History of the Gallery
Exterior view of 8 Great Newport Street, 1971 (detail) © Dorothy Bohm/ Courtesy The Photographers' Gallery
The Photographers’ Gallery was the first independent gallery in Britain devoted to photography. It was founded by Sue Davies OBE at 8 Great Newport Street in a converted Lyon's Tea Bar, and opened its doors on 14 January 1971. Nine years later in 1980, The Photographers' Gallery expanded to include an additional gallery space at 5 Great Newport Street, thus occupying two separate sites on the same street.
In December 2008 the Gallery moved to a nearby building on Ramillies Street, a former warehouse built in 1910, and began a major redevelopment of that building in 2010. The Photographers’ Gallery reopened in May 2012 with three floors of galleries, a studio floor for education activities, a Bookshop, Café and Print Sales space.
As the UK's primary venue for photography, The Photographers’ Gallery has been instrumental in establishing photography’s important role in culture and society. It has provided a vital focus for the medium in the heart of London and has been the first public gallery in the country to exhibit key names in international photography, such as Juergen Teller (fashion), Robert Capa (photojournalism), Sebastião Salgado (documentary) and Taryn Simon (contemporary art), alongside promoting the work of UK-based practitioners including Martin Parr, Zineb Sedira and Corinne Day.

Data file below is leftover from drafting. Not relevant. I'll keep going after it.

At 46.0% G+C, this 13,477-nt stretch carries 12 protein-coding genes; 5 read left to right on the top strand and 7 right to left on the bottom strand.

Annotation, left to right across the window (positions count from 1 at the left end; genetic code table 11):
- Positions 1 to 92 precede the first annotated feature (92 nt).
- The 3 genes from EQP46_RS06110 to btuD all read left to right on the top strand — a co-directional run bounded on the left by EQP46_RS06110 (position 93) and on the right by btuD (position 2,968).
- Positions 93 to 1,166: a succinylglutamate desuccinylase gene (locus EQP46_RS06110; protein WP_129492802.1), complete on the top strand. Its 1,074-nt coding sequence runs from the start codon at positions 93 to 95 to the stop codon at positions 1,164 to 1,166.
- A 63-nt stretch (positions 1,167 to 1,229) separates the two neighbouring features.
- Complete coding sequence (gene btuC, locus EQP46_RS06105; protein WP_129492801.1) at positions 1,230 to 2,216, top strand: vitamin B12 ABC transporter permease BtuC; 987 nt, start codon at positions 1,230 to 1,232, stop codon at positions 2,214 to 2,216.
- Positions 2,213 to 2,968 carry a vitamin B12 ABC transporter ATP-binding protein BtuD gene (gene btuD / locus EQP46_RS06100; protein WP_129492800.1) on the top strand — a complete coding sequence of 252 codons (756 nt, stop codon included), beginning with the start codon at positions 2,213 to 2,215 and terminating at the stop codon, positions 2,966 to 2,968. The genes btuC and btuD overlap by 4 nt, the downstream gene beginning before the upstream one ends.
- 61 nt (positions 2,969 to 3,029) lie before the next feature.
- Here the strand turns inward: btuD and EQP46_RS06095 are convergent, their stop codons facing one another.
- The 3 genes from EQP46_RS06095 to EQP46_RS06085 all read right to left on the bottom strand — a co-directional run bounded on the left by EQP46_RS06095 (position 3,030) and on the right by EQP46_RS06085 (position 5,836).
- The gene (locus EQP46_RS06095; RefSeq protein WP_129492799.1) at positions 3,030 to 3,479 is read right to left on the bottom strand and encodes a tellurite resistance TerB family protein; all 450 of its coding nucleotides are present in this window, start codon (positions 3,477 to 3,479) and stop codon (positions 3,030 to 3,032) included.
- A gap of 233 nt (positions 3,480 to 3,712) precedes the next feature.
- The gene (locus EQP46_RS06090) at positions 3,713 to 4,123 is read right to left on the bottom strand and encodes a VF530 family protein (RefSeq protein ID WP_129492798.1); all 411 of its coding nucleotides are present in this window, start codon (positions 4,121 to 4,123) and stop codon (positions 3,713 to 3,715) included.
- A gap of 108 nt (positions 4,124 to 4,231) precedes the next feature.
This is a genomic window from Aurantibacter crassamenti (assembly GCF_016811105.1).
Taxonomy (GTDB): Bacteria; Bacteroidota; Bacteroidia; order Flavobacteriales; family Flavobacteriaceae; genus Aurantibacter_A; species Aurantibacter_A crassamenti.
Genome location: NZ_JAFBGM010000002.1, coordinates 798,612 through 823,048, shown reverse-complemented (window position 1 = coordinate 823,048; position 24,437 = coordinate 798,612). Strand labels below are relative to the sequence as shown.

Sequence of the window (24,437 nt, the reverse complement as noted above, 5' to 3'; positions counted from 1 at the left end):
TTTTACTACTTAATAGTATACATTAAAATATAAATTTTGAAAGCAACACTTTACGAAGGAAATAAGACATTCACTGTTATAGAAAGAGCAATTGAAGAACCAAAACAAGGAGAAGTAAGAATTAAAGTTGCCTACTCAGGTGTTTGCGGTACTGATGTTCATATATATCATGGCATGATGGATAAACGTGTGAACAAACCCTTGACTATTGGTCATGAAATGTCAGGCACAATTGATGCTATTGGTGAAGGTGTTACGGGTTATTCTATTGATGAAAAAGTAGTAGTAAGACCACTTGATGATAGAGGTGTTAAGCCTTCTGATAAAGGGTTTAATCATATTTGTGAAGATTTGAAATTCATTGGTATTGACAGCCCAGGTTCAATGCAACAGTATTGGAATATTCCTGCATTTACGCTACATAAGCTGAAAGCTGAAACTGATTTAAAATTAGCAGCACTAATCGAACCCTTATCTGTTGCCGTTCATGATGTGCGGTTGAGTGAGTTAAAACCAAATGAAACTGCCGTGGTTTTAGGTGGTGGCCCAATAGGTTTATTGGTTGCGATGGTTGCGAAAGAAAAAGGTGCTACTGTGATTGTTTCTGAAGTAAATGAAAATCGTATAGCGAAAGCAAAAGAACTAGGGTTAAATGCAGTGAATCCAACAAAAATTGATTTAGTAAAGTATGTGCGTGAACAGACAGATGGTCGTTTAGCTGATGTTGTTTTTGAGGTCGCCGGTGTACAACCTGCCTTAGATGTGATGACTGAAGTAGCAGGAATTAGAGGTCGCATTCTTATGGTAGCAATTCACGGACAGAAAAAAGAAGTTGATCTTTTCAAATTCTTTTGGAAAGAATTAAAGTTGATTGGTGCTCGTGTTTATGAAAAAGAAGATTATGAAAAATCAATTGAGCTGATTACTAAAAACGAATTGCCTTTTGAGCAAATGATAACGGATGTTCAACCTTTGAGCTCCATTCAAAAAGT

One of Europe's most visited galleries dedicated to photography, The Photographers' Gallery produces the high-profile annual Photography Prize. Past prize winners include Andreas Gursky (1998), Shirana Shahbazi (2002), Robert Adams (2006), and Sophie Ristelhueber (2010).
The Photographers' Gallery occasionally presents work from unexpected sources, for example its exhibition of photographs in The London Fire Brigade archives and a presentation of studio portrait photography by Harry Jacobs, a high street studio photographer who worked for over 40 years in South London.
Across all its exhibitions, talks, events and projects, The Photographers’ Gallery continues to encourage and support a varied and distinctive engagement with photography.